APillionaries—Tuesday, October 22nd, 2013
· The House on Mango Street, by Sandra Cisneros
Homework Due: Final Draft of Poetry Definition Essay
Tuesday, October 22nd, 2013
· Question: How many of you had ONE or more of your fifty-word stories turn out well enough to put in your portfolio?
· I will get them back to you today during class.
Horror Story Reminder:
· Let me share a horror story from last term. It is sad, and you may cry a little…. Don’t be ashamed.
· Continue REVISING one of the four pieces!
· If you finish one revision, start the next one. Good luck!
CPR--Tuesday, October 22nd, 2013
1. What actually happened to Esperanza?
a. All the books and magazines told it wrong—she was assaulted, but not raped. Magazines wouldn’t talk about sex.
b. “What he did and where he touched me”—she did get raped.
c. “I didn’t want it, Sally”—he raped her.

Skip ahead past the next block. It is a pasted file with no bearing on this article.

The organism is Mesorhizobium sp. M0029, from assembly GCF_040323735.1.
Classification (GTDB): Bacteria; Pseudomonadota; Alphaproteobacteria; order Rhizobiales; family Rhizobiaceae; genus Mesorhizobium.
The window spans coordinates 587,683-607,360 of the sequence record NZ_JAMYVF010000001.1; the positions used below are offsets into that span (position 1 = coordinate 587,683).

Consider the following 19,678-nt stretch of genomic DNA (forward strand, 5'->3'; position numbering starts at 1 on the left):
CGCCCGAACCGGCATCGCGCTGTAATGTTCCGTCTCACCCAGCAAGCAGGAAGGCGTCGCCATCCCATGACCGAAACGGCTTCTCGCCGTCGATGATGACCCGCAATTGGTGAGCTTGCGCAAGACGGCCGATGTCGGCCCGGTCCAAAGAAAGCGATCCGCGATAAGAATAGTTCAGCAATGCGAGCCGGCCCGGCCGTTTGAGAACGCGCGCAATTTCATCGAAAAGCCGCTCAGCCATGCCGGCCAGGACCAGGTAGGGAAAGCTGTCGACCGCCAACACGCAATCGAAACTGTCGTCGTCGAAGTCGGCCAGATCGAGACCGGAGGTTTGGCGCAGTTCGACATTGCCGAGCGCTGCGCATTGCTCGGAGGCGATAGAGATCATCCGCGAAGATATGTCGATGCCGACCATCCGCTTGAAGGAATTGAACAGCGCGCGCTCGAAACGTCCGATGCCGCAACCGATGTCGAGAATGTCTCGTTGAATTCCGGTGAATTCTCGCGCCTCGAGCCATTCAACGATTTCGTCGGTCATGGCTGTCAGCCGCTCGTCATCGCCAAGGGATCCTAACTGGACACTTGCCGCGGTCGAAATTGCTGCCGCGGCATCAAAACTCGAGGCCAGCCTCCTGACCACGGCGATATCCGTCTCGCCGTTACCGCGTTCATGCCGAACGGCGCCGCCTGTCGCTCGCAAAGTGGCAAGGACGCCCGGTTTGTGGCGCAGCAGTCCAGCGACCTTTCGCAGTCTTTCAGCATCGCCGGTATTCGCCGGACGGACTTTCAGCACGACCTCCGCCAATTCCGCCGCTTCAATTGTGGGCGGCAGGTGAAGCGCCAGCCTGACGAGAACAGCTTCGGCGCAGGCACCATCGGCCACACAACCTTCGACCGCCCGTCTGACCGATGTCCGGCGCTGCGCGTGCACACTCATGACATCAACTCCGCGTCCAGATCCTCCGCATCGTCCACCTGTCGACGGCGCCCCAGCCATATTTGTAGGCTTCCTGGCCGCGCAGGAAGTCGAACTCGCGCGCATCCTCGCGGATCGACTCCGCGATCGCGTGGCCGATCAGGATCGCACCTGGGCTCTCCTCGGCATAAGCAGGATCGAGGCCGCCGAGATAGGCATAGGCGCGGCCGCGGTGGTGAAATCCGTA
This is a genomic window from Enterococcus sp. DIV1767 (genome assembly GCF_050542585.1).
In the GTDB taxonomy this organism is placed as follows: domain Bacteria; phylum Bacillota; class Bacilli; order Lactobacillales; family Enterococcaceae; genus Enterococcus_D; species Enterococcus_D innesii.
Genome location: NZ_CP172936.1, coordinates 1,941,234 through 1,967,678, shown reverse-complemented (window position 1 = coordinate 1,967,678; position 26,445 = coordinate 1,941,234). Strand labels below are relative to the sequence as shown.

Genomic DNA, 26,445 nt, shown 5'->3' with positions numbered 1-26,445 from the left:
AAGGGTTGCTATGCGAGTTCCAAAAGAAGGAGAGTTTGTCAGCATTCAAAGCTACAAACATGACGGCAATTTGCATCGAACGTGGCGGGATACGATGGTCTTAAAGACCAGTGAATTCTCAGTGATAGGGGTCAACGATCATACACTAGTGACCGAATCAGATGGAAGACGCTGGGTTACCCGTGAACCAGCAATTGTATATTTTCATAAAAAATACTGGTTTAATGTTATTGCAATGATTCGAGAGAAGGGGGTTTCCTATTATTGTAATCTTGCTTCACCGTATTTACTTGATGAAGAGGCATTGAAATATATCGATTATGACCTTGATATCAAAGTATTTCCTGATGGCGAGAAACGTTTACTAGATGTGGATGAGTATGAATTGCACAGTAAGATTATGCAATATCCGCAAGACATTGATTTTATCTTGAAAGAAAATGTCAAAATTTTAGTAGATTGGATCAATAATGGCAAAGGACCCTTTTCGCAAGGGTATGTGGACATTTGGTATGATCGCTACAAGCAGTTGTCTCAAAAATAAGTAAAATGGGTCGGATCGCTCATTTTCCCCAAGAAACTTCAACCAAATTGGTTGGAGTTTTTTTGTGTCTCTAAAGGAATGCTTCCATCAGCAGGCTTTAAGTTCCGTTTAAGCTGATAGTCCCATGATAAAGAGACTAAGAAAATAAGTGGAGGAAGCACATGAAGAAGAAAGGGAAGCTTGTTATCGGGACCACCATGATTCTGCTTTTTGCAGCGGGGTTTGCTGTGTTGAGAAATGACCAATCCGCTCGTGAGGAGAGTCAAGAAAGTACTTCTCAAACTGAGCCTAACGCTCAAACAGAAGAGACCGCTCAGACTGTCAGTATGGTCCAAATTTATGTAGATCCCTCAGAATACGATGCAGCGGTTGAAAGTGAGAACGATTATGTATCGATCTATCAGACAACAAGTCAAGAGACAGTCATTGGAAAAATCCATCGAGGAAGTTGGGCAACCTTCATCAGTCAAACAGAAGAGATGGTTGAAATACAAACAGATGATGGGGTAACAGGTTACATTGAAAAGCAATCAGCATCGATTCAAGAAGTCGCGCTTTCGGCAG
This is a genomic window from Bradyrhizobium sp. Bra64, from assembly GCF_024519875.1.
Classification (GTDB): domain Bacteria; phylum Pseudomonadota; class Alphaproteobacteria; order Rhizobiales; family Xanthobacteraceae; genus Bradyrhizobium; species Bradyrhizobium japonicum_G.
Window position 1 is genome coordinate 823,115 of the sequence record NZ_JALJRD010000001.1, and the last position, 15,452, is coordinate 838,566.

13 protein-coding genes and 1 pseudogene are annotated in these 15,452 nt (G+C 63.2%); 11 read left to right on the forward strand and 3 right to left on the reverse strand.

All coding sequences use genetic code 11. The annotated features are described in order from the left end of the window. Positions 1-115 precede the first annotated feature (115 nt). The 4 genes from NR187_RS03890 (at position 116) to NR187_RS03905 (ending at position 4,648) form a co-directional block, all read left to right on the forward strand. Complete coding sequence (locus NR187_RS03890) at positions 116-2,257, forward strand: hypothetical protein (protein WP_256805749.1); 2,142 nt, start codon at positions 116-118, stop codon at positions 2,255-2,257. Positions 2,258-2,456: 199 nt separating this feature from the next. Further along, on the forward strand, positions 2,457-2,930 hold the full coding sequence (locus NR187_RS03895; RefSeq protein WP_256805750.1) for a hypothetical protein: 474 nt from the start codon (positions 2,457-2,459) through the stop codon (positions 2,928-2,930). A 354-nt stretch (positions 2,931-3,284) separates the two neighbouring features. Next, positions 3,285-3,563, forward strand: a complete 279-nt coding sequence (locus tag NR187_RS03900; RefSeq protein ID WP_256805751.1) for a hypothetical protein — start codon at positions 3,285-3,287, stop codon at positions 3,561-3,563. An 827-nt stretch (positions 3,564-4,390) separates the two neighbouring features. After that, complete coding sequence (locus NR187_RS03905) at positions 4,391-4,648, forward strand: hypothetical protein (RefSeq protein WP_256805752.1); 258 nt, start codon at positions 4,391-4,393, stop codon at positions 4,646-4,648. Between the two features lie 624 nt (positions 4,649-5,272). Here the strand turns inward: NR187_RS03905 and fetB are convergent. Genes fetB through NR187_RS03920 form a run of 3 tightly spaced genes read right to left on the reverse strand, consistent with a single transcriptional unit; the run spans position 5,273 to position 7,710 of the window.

d. “Sally, you lied; it wasn’t what you said at all.” E wasn’t okay with everything that happened, but she and Sally had talked about it before.
e. “dirty fingernails; sour breath; moon watching; boys ran away”—he raped her, and there were all these witnesses
f. “He wouldn’t let me go.”
g. Maybe no definitive evidence, but she was definitely sexually assaulted.
h. “Don’t make me tell it all.”—so maybe we’re not supposed to know for sure.
i. “The one who grabbed me by the arm and wouldn’t let me go.”--force
2. Were the clowns actually watching?
3. What did Sally lie to her about?
a. Sally says it’s great, but E. didn’t have that experience.
4. What happened to Sally?
5. Is the “big boy” Sally’s husband now?
6. What books and movies make this sound okay? (magazines)
7. What happened when the “colors begin to whirl”?
8. How many boy(s) were involved?
9. Is Esperanza actually talking to Sally, or is this chapter just E. talking to us?
10. Is the “big boy” derogatory? Why? He refers to her as a Spanish girl?
a. The “big boy” is the one Sally went off with.
11. Was Sally aware of what was happening to E?
12. What makes Sally a liar?
13. THE SKY TIPPED! Look at the sky in the rest of the novel—really positive, an escape. Now this motif is “tipping”—she’s losing her innocence.